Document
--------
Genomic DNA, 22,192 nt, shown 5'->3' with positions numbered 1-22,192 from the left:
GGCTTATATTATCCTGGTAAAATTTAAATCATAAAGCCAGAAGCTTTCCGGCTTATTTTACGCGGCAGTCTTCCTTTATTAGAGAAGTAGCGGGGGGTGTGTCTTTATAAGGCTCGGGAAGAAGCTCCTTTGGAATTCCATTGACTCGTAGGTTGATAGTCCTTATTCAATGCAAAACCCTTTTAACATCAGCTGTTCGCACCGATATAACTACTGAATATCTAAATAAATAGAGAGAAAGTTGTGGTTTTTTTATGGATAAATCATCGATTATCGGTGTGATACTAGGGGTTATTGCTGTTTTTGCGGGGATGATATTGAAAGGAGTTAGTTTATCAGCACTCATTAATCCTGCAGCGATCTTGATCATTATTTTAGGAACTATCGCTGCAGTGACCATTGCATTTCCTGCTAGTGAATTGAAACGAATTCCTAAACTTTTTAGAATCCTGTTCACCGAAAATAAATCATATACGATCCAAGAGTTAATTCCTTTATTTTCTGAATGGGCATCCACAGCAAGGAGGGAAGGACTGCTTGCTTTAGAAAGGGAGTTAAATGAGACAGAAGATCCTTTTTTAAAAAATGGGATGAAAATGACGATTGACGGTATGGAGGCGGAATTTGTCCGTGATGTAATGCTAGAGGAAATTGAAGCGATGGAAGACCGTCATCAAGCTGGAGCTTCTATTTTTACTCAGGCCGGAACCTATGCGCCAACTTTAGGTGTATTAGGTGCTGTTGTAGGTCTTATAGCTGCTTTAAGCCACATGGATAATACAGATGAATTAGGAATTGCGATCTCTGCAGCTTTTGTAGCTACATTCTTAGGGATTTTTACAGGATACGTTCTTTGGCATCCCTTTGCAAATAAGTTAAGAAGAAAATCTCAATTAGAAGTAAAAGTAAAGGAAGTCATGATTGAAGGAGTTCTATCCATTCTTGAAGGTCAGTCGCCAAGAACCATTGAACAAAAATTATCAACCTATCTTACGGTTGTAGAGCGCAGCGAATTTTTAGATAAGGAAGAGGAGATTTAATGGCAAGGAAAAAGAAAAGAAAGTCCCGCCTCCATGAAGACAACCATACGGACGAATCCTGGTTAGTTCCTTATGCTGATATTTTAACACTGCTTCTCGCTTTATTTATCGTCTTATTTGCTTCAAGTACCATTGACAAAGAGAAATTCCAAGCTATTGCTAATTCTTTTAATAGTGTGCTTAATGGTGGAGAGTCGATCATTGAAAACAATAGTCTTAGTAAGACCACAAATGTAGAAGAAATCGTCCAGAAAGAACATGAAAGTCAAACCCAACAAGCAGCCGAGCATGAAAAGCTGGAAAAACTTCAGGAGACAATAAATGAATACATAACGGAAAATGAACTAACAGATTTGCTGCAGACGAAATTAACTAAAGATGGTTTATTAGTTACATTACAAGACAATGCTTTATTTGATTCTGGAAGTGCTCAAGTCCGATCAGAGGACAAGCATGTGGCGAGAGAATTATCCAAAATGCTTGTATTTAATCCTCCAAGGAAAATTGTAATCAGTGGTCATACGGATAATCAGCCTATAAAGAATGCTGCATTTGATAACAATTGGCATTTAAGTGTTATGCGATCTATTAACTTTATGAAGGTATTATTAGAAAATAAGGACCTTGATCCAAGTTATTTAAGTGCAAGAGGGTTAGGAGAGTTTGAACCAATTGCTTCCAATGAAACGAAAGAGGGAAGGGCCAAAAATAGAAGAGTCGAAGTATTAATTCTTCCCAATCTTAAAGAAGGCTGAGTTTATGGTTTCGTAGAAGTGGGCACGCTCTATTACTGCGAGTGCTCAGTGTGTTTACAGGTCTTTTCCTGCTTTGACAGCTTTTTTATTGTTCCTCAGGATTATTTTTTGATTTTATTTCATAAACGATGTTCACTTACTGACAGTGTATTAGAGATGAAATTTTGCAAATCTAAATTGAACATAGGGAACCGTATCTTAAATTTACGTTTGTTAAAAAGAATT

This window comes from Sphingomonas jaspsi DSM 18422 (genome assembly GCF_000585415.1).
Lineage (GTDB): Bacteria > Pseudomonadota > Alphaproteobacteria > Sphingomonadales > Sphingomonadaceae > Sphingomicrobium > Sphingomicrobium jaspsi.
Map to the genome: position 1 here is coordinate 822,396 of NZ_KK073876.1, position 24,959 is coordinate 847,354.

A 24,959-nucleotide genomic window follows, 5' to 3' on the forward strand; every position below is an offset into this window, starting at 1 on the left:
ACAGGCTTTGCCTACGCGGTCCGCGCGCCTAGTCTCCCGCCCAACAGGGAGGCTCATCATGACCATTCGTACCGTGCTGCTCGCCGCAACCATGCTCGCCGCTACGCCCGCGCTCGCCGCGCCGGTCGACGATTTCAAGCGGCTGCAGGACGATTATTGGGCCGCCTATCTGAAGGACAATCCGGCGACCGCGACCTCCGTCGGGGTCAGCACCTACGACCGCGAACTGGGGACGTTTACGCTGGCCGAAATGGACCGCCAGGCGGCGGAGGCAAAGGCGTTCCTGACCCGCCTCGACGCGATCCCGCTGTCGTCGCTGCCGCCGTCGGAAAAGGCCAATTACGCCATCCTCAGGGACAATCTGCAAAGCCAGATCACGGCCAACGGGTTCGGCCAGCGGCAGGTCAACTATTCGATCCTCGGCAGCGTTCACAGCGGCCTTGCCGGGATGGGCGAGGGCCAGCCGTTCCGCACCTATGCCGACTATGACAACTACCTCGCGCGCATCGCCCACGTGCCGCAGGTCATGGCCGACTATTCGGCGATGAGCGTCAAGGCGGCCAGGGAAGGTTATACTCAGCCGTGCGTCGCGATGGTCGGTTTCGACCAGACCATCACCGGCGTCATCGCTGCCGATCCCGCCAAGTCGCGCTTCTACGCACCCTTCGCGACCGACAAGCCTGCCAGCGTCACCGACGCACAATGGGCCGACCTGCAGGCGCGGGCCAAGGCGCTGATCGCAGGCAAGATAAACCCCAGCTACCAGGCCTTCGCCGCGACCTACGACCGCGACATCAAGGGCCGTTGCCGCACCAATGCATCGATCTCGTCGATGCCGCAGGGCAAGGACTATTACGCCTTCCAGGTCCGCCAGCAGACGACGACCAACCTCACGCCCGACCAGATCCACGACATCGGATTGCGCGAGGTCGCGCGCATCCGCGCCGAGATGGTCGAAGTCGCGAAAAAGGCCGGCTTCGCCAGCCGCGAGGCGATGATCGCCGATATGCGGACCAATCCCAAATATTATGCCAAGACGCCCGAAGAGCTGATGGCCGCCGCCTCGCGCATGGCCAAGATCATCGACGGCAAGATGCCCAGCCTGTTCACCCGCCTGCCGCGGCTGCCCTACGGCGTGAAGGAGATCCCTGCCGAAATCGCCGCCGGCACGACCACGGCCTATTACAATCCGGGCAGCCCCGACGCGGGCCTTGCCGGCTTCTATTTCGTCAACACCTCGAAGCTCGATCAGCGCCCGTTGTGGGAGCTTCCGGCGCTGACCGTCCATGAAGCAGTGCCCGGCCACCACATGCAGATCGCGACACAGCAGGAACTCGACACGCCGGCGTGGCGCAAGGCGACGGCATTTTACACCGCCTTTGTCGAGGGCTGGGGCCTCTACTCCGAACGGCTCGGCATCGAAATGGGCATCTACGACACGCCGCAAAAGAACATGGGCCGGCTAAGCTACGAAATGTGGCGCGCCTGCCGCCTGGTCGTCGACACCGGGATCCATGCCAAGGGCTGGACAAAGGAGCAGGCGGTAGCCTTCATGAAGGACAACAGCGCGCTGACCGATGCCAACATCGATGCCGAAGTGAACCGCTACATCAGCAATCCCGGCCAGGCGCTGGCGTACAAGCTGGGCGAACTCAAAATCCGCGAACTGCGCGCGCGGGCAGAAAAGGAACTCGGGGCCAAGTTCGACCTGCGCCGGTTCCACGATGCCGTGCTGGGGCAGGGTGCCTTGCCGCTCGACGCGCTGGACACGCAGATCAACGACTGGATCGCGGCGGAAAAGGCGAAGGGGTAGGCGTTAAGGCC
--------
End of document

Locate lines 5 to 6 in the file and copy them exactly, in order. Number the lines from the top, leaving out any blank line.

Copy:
Map to the genome: position 1 here is coordinate 822,396 of NZ_KK073876.1, position 24,959 is coordinate 847,354.

A 24,959-nucleotide genomic window follows, 5' to 3' on the forward strand; every position below is an offset into this window, starting at 1 on the left: